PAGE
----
Colorectal cancer (CRC) is a major cause of human death. Mortality is primarily due to metastatic organ colonization, with the liver being the primary organ affected. We modeled metastatic CRC (mCRC) liver colonization using patient-derived primary and metastatic tumor xenografts (PDX). Such PDX modeling predicted patient survival outcomes. In vivo selection of multiple PDXs for enhanced metastatic colonization capacity upregulated the gluconeogenic enzyme PCK1, which enhanced liver metastatic hypoxic growth by driving pyrimidine nucleotide biosynthesis under hypoxia. Consistently, highly metastatic tumors upregulated multiple pyrimidine biosynthesis intermediary metabolites. Therapeutic inhibition of the pyrimidine biosynthetic enzyme DHODH with leflunomide substantially impaired CRC liver metastatic colonization and hypoxic growth. Our findings provide a potential mechanistic basis for the epidemiologic association of anti-gluconeogenic drugs with improved CRC metastasis outcomes, reveal the exploitation of a gluconeogenesis enzyme for pyrimidine biosynthesis under hypoxia, and implicate DHODH and PCK1 as metabolic therapeutic targets in colorectal cancer metastatic progression.
Sequencing data have been deposited in GEO under accession codes GSE138248
mRNA sequencing of highly and lowly metastatic human colorectal cancer PDXsNCBI Gene Expression Omnibus, GSE138248.
Gene expression profiling study by RNA-seq in colorectal cancerNCBI Gene Expression Omnibus, GSE50760.
Whole genome analysis for liver metastasis gene signitures in colorectal cancerNCBI Gene Expression Omnibus, GSE6988.
Expression Profile of Primary Colorectal Cancers and associated Liver MetastasesNCBI Gene Expression Omnibus, GSE14297.
Expression data from colorectal cancer patientsNCBI Gene Expression Omnibus, GSE41258.
- Norihiro Yamaguchi
- Ethan M Weinberg
- Norihiro Yamaguchi
- Norihiro Yamaguchi
- Alexander Nguyen
- Hani Goodarzi
- Hani Goodarzi
- Maria V Liberti
- Sohail F Tavazoie
The funders had no role in study design, data collection and interpretation, or the decision to submit the work for publication.
Animal experimentation: This study was performed in strict accordance with the recommendations in the Guide for the Care and Use of Laboratory Animals of the National Institutes of Health. All of the animals were handled according to approved protocol, The Rockefeller University Institutional Animal Care and Use Committee (protocol 15783-H).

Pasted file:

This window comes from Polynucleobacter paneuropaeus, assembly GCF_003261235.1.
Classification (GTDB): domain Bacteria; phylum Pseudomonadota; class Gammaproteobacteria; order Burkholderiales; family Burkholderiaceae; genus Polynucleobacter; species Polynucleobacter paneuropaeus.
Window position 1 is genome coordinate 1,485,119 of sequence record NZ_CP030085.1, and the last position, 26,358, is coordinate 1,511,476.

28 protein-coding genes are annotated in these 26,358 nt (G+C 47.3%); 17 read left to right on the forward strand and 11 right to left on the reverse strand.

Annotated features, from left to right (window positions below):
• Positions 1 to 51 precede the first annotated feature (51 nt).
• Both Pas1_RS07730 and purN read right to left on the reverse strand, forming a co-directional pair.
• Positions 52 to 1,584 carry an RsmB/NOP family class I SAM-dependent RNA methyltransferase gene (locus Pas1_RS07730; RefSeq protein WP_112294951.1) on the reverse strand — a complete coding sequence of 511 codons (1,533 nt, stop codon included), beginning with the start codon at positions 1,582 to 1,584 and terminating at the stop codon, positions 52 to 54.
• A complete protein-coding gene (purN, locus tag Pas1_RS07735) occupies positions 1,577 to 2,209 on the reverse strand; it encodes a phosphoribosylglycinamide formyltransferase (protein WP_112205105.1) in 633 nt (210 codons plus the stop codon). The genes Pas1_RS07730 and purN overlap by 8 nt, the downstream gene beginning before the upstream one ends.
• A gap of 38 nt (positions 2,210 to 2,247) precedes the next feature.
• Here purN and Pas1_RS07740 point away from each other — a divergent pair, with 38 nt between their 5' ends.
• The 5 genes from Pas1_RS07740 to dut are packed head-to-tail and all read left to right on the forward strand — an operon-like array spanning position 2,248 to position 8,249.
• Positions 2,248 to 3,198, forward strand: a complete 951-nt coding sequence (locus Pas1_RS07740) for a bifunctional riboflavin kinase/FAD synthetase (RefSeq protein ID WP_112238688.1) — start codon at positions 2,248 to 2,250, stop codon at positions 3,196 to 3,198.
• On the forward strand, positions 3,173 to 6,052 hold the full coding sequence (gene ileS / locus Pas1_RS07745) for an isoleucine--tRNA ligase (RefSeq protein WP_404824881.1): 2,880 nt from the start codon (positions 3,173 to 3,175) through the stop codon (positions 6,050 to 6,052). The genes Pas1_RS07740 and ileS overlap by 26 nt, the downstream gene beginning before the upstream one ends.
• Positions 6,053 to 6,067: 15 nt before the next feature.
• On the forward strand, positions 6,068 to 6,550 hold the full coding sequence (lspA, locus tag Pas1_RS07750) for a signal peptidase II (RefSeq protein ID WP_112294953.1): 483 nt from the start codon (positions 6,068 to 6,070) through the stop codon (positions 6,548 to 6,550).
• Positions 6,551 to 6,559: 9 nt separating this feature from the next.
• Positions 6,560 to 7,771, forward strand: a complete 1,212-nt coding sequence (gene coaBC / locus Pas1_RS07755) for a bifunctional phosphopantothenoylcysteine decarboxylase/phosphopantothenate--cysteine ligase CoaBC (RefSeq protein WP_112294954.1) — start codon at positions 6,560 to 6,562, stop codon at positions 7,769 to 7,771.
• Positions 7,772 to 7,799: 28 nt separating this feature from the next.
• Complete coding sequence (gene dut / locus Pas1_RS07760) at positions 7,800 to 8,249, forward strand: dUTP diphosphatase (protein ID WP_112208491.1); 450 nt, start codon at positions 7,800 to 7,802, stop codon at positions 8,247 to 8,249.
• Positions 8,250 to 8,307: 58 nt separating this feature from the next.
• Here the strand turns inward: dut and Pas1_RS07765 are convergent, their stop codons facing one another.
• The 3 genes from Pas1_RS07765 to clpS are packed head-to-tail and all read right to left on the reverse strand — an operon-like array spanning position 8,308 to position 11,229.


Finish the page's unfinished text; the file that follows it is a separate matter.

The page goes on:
Human subjects: Approval for the study was obtained through the MSKCC Institutional Review Board/Privacy Board (protocol 10-018A), the MSKCC Institutional Animal Care and Use Committee (protocol 04-03-009), The Rockefeller University Institutional Review Board (protocol STA-0681), Written consent was obtained from all human participants who provided samples for patient-derived xenografts.
- William C. Hahn, Dana-Farber Cancer Institue, United States
© 2019, Yamaguchi et al.
This article is distributed under the terms of the Creative Commons Attribution License permitting unrestricted use and redistribution provided that the original author and source are credited.
The transformation of normal to malignant cells is accompanied by substantial changes in gene expression programs through diverse mechanisms. Here, we examined the changes in the landscape of transcription start sites and alternative promoter (AP) usage and their impact on the translatome in TCL1-driven chronic lymphocytic leukemia (CLL). Our findings revealed a marked elevation of APs in CLL B cells from Eµ-Tcl1 transgenic mice, which are particularly enriched with intra-genic promoters that generate N-terminally truncated or modified proteins. Intra-genic promoter activation is mediated by (1) loss of function of ‘closed chromatin’ epigenetic regulators due to the generation of inactive N-terminally modified isoforms or reduced expression; (2) upregulation of transcription factors, including c-Myc, targeting the intra-genic promoters and their associated enhancers. Exogenous expression of Tcl1 in MEFs is sufficient to induce intra-genic promoters of epigenetic regulators and promote c-Myc expression. We further found a dramatic translation downregulation of transcripts bearing CNY cap-proximal trinucleotides, reminiscent of cells undergoing metabolic stress. These findings uncovered the role of Tcl1 oncogenic function in altering promoter usage and mRNA translation in leukemogenesis.
The median-effect equation has been widely used to describe the dose-response relationship and identify compounds that activate or inhibit specific disease targets in contemporary drug discovery. However, the experimental data often contain extreme responses, which may significantly impair the estimation accuracy and impede valid quantitative assessment in the standard estimation procedure. To improve the quantitative estimation of the dose-response relationship, we introduce a novel approach based on robust beta regression. Substantive simulation studies under various scenarios demonstrate solid evidence that the proposed approach consistently provides robust estimation for the median-effect equation, particularly when there are extreme outcome observations. Moreover, simulation studies illustrate that the proposed approach also provides a narrower confidence interval, suggesting a higher power in statistical testing. Finally, to efficiently and conveniently perform common lab data analyses, we develop a freely accessible web-based analytic tool to facilitate the quantitative implementation of the proposed approach for the scientific community.